Adolescents' ideas about citizenship and democracy

Year: 1995

Author: Bowes, Jennifer, Chalmers, Denise, Flanagan, Constance

Type of paper: Abstract refereed

The paper will put forward a psychological perspective on education for citizenship by presenting the ideas on the characteristics of a good citizen and of a democracy.of a sample of Year 8 and Year 11 adolescents. Students were from a sample of government and non-government schools in Sydney, Perth and Melbourne taking part in a nine-nation study of adolescents' ideas about social justice and civic responsibility.

In addition to an analysis of students' open-ended responses, the paper will examine responses to closed questionnaire items about participation in and attitudes to social groups in their community, school and home. Students revealed a well-developed set of ideas about the fairness of different structural arrangements at school and at home, and a sense of responsibility for several aspects of their lives and of the wider social system, particularly for environmental issues.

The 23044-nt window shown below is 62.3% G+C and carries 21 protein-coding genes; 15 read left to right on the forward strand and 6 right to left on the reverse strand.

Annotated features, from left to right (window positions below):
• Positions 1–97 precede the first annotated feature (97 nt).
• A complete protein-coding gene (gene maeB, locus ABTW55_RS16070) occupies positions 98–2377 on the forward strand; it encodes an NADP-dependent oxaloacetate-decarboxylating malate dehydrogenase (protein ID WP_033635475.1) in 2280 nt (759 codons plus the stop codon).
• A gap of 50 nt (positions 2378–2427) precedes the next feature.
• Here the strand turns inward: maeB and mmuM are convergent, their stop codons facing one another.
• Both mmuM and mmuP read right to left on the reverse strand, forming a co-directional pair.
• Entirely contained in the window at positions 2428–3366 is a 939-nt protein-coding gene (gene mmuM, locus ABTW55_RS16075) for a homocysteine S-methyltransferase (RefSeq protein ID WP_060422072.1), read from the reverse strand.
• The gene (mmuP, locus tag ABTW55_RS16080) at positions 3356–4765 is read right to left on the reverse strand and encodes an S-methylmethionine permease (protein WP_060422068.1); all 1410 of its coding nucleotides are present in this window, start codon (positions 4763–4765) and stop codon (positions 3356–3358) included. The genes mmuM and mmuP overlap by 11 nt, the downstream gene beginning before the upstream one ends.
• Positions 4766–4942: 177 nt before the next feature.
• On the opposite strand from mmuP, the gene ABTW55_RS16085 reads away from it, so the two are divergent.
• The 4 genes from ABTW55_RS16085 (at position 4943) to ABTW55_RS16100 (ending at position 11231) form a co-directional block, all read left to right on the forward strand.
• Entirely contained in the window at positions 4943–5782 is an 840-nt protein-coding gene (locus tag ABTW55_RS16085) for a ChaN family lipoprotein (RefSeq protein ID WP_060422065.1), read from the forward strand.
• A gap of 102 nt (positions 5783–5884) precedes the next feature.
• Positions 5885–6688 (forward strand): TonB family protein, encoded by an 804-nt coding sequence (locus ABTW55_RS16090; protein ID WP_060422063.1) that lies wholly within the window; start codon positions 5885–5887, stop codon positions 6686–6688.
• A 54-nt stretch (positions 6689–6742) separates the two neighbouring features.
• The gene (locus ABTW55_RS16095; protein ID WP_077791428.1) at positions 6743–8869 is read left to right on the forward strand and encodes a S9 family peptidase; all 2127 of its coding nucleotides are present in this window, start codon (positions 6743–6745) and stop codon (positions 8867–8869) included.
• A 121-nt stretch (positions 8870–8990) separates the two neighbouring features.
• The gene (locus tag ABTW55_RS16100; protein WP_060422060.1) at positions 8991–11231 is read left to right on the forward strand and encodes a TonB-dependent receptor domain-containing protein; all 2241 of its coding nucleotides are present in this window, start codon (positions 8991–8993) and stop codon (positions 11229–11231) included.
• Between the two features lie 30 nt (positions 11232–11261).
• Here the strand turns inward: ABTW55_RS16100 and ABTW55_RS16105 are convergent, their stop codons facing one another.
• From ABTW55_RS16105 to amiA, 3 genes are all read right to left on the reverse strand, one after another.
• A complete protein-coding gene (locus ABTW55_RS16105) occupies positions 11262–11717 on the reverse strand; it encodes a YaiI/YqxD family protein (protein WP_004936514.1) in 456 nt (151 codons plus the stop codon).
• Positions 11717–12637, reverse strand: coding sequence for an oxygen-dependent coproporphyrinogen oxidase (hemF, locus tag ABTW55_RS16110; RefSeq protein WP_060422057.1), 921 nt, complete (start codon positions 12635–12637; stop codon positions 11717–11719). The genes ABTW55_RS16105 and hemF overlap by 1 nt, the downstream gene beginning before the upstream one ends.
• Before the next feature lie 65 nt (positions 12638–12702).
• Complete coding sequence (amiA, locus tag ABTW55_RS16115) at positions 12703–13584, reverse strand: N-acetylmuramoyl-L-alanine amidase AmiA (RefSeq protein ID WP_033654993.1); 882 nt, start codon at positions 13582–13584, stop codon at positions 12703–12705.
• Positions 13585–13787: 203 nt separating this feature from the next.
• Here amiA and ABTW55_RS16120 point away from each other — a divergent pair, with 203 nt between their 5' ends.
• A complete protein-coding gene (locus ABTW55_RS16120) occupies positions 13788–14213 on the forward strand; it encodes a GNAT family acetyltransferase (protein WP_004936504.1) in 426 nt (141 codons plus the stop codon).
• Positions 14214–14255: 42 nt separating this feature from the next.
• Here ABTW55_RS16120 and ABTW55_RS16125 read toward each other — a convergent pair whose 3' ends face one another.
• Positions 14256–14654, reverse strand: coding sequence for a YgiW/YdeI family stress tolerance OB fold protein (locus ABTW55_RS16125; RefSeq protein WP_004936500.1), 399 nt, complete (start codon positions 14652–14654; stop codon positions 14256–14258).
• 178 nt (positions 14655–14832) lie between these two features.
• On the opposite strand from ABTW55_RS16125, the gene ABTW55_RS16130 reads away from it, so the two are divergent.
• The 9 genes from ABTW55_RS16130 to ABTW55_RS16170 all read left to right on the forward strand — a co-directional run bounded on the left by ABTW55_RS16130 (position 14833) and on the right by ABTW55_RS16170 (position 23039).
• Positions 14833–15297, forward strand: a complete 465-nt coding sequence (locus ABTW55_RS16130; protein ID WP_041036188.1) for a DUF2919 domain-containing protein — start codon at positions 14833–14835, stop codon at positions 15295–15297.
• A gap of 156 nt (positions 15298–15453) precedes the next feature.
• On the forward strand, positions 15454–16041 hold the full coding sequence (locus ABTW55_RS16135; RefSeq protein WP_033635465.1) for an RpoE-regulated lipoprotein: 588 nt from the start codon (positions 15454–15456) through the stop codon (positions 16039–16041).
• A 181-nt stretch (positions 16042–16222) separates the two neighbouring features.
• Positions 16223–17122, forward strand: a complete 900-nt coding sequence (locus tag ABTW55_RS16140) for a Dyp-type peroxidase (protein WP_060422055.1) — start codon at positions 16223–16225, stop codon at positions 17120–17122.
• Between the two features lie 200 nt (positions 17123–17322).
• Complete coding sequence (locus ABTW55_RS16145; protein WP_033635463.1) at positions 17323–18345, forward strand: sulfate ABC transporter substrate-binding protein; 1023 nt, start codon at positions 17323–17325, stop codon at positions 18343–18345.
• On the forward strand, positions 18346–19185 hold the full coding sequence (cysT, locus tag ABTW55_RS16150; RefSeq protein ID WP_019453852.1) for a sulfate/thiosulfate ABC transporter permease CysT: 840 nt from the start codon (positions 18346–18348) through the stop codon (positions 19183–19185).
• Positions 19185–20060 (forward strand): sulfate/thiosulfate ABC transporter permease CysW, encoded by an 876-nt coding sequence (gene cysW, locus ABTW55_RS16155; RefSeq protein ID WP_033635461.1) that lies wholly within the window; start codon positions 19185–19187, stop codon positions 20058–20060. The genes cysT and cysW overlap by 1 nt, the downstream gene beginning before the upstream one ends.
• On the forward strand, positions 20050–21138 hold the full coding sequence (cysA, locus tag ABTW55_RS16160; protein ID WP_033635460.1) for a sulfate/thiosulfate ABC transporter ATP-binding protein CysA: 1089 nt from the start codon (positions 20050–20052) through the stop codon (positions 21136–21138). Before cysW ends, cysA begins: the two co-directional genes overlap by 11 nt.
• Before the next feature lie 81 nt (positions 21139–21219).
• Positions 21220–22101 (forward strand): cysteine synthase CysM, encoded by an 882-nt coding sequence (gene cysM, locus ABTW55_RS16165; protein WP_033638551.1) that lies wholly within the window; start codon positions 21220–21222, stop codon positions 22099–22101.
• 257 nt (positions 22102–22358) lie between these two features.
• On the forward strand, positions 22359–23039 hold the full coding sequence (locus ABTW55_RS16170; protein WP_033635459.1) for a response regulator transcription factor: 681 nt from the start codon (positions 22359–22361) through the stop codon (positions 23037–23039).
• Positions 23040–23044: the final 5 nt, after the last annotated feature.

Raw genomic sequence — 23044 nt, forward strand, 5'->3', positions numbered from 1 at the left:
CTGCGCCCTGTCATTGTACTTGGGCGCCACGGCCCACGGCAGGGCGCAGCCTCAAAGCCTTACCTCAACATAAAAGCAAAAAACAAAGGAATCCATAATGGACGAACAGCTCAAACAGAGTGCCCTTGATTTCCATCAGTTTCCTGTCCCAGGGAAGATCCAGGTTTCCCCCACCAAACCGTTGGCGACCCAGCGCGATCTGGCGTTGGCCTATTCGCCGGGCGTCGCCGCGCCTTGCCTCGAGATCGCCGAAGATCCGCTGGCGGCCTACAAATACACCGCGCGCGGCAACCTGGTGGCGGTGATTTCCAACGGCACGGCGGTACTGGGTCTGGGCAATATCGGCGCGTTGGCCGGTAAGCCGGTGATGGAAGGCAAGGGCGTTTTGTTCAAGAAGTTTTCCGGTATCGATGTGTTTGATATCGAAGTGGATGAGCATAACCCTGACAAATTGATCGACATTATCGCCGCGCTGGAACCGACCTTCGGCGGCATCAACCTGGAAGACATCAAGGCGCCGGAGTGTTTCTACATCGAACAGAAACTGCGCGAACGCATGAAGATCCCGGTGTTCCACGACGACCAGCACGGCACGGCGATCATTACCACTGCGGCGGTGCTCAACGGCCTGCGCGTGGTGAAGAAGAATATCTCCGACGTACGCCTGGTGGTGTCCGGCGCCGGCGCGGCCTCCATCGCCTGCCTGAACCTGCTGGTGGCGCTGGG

While many Year 8 students were unable to define in abstract terms democracy and to a lesser extent, citizenship, their ideas and the responsibility revealed in their answers to other questionnaire items suggested that they have a set of ideas and attitudes which could be built upon in a curriculum focussed on citizenship. The attitude held by many students that immigrants were not entitled to full rights of citizenship in Australian society indicates that a multi-cultural approach to education for citizenship is a priority.